The reason that you can’t do a dead hang or a pull-up could be lack of grip strength. There are three types of grips: crush, support, and pinch.
Crush grip is the grip between your fingers and your palm, while support grip requires keeping a hold on something for a long period of time.
Pinch grip works the space between your thumb and your four other fingers and recruits the forearm extensor muscles.
Improving your crush grip will transfer into the ability to hold onto the bar for longer, even if your back muscles are tiring out.
Do dumbbell farmer’s walks, barbell deadlifts for sets of five reps (pretty heavy), and dumbbell/barbell shrugs to train crush grip.
Bodyweight rows, dead hangs, and holding an object like a bucket or sandbag against your chest, or over your head, helps work support grip. Support grip works the muscular endurance in your back, abdominal, and arms muscles.
Pinch grip will not only build the forearms and finger endurance, but also mental grit. Try to pinch some weight plates between your fingers and see how hard it is.
To perform a plate pinch hold, lift a weight plate (start with ten pounds) off the ground in each hand using just your fingertips.
Hold for as long as possible (aim for at least 30 seconds) in the space between your thumb and four fingers, then place them down.
Don’t forget your arms.
The strict pull-up uses the muscles in your biceps, forearms, shoulders, and triceps, but, mostly biceps.
Incorporate extra biceps training into your workout routine to ensure that you’re ready to take your pull-up game to the next (or first level). Try the following strength training moves.
- Dumbbell biceps curl
- Resistance band curl
- Barbell biceps curl
- Machine preacher curl
- Single arm dumbbell preacher curl
- Low cable biceps curl
- Incline bench dumbbell curl
Aim for three to four sets of 12-15 reps of at least four of these exercises per week.
Don’t psych yourself out.
Are you one of those people who can do virtually every other exercise except the pull-up? You can do dead hangs, push-ups, heavy dumbbell rows, curls, lat pull-downs, deadlifts, etc., but not a single pull-up.
More likely than not, you’ve created a mental block in your mind which has disabled you from going from hanging to pulling.
After failing a few times at pulling yourself up, you’ve decided you can’t do a pull-up. This is incorrect. You can do a pull-up. You just haven’t trained for it, yet.
Whatever is keeping you from raising your chin over the bar is more mental than physical. At the end of the day, all you have to do is travel a few feet in the air.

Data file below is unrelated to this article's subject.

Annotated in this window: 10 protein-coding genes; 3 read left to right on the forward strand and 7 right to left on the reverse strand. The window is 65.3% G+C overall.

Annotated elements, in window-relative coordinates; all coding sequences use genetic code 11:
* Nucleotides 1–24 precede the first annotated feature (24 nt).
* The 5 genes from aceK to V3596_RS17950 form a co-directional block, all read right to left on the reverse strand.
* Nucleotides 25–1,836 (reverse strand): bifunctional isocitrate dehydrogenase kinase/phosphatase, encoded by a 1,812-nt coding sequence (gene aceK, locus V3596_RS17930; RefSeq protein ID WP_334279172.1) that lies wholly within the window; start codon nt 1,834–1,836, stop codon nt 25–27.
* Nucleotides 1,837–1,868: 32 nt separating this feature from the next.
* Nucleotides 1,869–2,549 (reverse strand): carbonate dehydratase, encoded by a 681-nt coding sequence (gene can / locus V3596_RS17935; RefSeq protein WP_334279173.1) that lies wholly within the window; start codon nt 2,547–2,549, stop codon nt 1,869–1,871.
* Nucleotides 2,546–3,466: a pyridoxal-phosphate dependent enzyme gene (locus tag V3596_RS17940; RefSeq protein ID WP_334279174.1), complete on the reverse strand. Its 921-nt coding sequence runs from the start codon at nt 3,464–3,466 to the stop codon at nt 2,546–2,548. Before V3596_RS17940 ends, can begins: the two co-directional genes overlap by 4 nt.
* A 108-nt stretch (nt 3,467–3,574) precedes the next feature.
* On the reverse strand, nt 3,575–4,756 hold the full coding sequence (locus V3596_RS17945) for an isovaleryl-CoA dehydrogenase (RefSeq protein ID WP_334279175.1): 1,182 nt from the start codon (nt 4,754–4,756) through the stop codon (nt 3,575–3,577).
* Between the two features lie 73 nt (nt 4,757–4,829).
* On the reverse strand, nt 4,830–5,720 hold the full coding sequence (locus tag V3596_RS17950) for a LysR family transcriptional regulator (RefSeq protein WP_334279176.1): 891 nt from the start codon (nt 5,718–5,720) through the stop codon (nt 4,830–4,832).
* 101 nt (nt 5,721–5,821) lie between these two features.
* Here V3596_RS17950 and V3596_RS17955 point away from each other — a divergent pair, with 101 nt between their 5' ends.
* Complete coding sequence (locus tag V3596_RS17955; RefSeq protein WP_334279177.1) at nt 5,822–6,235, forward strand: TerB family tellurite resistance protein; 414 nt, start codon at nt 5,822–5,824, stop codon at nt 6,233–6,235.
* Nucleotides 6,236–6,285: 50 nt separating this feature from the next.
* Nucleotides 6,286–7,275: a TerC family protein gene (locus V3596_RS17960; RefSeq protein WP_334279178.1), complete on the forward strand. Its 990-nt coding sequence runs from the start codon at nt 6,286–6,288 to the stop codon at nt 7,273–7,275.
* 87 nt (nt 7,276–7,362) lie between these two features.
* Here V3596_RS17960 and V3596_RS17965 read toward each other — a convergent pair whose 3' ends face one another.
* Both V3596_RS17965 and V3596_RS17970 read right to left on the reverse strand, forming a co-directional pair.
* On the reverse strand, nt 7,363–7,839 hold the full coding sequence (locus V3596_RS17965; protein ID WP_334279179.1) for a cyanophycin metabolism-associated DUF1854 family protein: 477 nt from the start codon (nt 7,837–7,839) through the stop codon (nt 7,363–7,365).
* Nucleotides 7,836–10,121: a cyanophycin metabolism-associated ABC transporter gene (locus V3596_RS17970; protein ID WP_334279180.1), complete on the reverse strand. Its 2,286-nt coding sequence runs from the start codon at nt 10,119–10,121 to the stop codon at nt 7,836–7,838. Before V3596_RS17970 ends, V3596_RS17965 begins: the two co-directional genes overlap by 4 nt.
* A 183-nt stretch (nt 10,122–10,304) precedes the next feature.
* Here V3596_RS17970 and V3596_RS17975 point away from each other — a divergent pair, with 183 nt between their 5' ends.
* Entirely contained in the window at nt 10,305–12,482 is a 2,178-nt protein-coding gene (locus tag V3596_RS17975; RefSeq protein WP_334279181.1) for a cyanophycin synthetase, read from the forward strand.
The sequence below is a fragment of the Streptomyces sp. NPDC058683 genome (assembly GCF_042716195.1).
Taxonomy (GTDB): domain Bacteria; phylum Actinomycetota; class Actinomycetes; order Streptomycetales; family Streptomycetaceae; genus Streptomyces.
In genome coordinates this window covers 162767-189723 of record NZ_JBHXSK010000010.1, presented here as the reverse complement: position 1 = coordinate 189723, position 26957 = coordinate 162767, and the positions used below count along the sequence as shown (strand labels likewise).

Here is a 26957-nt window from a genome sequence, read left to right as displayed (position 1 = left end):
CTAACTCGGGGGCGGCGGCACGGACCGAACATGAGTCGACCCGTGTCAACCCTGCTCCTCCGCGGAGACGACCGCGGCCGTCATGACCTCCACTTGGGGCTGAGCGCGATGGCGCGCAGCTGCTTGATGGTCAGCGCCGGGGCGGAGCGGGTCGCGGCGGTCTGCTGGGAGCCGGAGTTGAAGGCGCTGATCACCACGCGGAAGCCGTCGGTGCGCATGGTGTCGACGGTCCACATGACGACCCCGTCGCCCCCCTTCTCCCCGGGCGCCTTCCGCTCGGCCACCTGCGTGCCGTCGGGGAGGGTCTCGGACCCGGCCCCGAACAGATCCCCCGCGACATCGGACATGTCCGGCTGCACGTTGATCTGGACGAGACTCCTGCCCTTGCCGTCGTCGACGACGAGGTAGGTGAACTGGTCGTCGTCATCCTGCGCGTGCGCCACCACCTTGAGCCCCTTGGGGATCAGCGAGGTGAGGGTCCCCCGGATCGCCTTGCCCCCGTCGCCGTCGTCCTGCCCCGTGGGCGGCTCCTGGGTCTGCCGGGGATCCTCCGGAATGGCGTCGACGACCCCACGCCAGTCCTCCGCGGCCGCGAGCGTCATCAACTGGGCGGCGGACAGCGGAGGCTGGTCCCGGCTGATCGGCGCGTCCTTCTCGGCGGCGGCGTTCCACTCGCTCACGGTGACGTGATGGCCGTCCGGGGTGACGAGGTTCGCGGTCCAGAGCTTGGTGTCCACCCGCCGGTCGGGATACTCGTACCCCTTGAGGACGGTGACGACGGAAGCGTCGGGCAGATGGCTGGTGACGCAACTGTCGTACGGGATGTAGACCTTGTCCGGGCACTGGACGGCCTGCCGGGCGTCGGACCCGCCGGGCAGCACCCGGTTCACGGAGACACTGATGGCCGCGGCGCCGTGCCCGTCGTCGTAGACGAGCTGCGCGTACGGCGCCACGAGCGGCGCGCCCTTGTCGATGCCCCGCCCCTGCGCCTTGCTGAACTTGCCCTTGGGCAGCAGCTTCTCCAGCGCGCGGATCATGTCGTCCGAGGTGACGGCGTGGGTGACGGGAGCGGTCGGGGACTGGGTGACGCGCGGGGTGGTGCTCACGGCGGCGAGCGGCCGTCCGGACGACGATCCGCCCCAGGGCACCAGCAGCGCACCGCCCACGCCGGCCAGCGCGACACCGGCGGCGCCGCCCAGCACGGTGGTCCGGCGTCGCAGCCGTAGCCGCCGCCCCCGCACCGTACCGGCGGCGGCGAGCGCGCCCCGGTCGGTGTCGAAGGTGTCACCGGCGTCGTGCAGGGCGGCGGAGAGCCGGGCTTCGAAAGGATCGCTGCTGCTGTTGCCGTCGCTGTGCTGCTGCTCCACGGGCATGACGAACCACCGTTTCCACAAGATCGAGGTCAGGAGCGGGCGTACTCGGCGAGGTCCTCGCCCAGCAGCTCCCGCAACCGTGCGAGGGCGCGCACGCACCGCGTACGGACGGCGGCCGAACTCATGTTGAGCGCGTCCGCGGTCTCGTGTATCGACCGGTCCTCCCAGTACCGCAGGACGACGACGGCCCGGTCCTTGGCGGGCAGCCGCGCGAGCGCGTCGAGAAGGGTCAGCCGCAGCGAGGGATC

Keep trying to do more.
You did one pull-up! Congrats! Now work up to two. Try to do more pull-ups slowly. Do three, four, and five pull-ups.
Once you get to five strict unbroken (not letting go of the bar) pull-ups, let go of the bar. Aim for two sets of five pull-ups with 30-60 seconds rest between.
Once you can do that, follow this progression to officially get decent at pull-ups. There may be weeks or months between each of these tasks
- One set of ten reps
- One set of ten reps, then one set of five reps
- Two sets of ten reps
- Three sets of five reps
- Three sets of eight reps
- Three sets of ten reps
Once you can do three sets of ten unbroken strict pull-ups, you may want to sit down and think why you need to do more pull-ups.
Thirty pull-ups is an adequate amount to give you muscular endurance. Typically, doing more than 30 is reserved for CrossFitters where kipping (see below) is allowed, or military members where there are never enough pull-ups.
If your goals are more strength and muscle oriented, meaning that you want to lift heavier weights or build muscle fast, consider adding resistance to the pull-up.
Of course, only do this if you can do three sets of ten unbroken strict pull-ups. To add weight to a pull-up, loop the chain of a dip belt through a kettlebell or weight plate then secure the chain to the belt and the belt to your waist.
Start with ten pounds and work your way up to 45 pounds of added weight. The goal here is three to five sets of five reps.
You can also add weight by holding a dumbbell between your legs, but this is a more dangerous way to increase resistance, as the weight may fall from between your legs to the ground.
Try the kipping pull-up.
Popular in CrossFit, the kipping pull-up is when you use the momentum from a hip drive to bring your chest towards the bar.
CrossFit requires only the chest to touch the bar, not the chin, so elite athletes use a more efficient version of the strict pull-up to do more reps in less time.
To do a kipping pull-up, start in a dead hang, use your legs to swing back and forth, and, once your legs are behind you, drive your chest towards the bar using your back, as well.
Only try the kipping pull-up once you can do three sets of ten strict unbroken pull-ups. Kipping may allow you to do 20+ reps in a single set.
Remember, it’s completely different than a regular pull-up and requires a whole different guide to perfecting.
Mark Barroso is a NSCA-CPT and Spartan SGX Coach.